However, the same cannot be said for at least some members of the town’s Board of Selectmen. 

Chairman Mark Sullivan was part of the majority of selectmen who refused to even give his fellow townspeople the option to vote on having a full-blown resort casino in town a while back (though he was initially in favor of negotiating, before changing his mind in the face of extreme political pressure).  Now he has become a vocal and arguably rude critic of the proposed Plainville project.

“It’s not what I signed up for as a father in Foxboro, raising children” the selectman said recently of the Plainville bid.  Then he added defiantly, “If we have to start kicking, we’ll start kicking.”

Really, Selectman Sullivan?  Do you think making this an adversarial situation is what is good for your community?  Do you believe implying Plainville citizens are welcoming something to town that is bad for children is the right approach here?  Do you think it might be a bit smarter to do more negotiating and less showing off if your true goal is to better serve your residents?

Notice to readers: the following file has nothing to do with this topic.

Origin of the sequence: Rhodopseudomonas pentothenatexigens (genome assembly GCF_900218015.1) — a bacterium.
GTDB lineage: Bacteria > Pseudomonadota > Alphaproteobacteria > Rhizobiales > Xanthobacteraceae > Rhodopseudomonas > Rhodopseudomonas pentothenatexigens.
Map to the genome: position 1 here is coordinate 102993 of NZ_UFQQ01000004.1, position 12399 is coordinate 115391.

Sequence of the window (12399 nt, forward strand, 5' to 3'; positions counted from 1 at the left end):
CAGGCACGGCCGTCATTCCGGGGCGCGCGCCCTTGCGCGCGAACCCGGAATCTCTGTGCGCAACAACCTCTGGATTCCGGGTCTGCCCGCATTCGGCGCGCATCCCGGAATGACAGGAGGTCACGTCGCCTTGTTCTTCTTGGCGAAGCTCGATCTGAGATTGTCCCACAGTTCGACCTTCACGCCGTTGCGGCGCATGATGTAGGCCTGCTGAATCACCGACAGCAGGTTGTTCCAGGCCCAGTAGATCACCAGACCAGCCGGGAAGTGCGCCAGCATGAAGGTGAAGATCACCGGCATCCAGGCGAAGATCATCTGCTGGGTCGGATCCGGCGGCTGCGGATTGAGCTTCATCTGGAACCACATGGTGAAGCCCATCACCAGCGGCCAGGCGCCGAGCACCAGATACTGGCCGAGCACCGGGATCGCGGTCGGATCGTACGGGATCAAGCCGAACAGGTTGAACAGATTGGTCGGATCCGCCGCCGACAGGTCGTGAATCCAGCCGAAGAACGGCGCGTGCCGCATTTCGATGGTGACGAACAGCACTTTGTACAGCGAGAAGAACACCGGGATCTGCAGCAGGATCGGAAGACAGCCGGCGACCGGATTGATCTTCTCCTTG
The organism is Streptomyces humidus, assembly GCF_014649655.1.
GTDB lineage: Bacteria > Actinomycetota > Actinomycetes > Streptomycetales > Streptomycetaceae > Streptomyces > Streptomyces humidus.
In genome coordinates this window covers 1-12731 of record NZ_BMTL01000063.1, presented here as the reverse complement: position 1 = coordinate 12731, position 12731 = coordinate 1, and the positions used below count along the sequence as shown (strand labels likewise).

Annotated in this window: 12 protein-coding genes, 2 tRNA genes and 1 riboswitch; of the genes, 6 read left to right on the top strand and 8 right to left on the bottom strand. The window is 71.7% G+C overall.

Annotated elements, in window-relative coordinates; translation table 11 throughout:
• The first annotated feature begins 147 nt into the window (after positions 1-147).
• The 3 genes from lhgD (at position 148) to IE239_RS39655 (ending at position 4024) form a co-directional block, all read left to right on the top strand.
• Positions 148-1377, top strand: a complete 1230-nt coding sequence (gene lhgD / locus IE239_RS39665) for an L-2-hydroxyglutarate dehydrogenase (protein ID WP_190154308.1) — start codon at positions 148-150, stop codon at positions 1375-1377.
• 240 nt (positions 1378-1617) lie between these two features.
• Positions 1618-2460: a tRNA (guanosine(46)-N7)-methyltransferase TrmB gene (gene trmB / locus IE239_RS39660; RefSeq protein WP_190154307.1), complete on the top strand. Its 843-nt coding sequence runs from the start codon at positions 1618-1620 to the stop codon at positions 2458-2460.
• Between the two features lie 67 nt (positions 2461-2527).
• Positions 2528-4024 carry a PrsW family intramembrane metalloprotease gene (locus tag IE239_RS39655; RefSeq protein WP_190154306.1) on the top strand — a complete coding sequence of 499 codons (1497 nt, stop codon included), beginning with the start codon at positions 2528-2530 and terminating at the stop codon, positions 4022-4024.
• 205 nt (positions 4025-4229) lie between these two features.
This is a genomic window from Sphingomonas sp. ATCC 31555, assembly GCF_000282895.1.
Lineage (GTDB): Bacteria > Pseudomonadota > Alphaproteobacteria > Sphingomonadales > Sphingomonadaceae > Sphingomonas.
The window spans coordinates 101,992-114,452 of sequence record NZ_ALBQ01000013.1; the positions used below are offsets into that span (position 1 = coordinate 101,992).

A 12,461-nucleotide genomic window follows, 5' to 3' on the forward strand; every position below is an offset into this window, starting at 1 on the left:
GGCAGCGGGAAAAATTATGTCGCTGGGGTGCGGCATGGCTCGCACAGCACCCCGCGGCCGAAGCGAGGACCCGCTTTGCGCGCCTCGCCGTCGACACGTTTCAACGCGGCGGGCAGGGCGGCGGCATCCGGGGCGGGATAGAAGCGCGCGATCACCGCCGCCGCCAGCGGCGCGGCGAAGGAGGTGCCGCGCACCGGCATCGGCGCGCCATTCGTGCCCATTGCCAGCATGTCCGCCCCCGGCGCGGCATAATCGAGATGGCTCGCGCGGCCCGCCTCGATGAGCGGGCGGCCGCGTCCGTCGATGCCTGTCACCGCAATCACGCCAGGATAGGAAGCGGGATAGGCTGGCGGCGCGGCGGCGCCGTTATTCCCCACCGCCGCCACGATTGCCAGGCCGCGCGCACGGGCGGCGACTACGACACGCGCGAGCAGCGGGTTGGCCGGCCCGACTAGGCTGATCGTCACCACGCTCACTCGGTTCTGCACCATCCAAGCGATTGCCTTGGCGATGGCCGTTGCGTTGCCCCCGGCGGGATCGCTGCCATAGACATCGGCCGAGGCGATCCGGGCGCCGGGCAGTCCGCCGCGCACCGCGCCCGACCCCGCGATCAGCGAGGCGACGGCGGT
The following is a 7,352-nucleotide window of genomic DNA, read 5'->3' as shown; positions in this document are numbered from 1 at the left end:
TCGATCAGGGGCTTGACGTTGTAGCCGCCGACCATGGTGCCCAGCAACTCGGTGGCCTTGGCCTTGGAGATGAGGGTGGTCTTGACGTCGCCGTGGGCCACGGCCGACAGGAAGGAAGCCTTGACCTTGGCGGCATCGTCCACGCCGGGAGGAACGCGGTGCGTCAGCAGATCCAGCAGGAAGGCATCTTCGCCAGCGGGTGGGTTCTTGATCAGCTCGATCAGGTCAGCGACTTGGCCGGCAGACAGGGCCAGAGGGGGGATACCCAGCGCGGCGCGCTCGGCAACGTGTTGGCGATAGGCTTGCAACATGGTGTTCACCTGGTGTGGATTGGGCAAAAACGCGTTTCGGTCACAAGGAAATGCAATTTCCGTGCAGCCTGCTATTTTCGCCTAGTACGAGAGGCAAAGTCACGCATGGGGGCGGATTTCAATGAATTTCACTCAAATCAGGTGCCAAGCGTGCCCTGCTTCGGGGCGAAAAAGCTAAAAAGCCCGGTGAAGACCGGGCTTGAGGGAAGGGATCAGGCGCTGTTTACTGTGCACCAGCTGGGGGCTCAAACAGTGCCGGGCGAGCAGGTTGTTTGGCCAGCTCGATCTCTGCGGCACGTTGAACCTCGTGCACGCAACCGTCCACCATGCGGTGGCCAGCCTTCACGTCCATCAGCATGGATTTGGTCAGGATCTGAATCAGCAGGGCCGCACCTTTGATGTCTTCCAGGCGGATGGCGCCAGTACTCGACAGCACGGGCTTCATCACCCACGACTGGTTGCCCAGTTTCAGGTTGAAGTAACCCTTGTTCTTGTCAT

But let’s put aside the style with which the “mitigation” argument is being advanced here, and concentrate on the merits.  Frankly, it’s difficult to find much beyond the simple and obvious.  When gambling is closer to home, more people are likely to gamble.  It doesn’t take a study to figure that out.

And gambling – like drinking alcohol – can be addictive and dangerous.  Both can lead to financial woes, family problems, medical issues, and social disorders.  No one is disputing that.

But Selectman Sullivan and some others don’t seem overly concerned with the fact Foxboro has more liquor licenses within its borders than most if not all of its neighbors.  There are some 14 or so licenses in Patriot Place alone, not including the license to sell alcohol at Gillette Stadium.  Every day a whole lot of people go to those establishments to drink, and many probably live in or travel through neighboring Plainville.

Does Selectman Sullivan believe Foxboro should pay “mitigation” to Plainville for this?  Is he concerned about the impact of these businesses and the possible social ills they might cause neighbors?  Or is his concern offset by the fact his town receives the revenue they produce, while the racino will mainly benefit Plainville?

Selectmen Sullivan and his fellow town officials were all elected or appointed to represent Foxboro, not Plainville or any other community.  They owe it to Foxboro residents to protect their interests as best they can.

But in doing so they should apply the same standards to themselves and their community as they do to Plainville and the potential racino operators.  And they should quit the hypocritical drama and concentrate on the practical realities of the situation.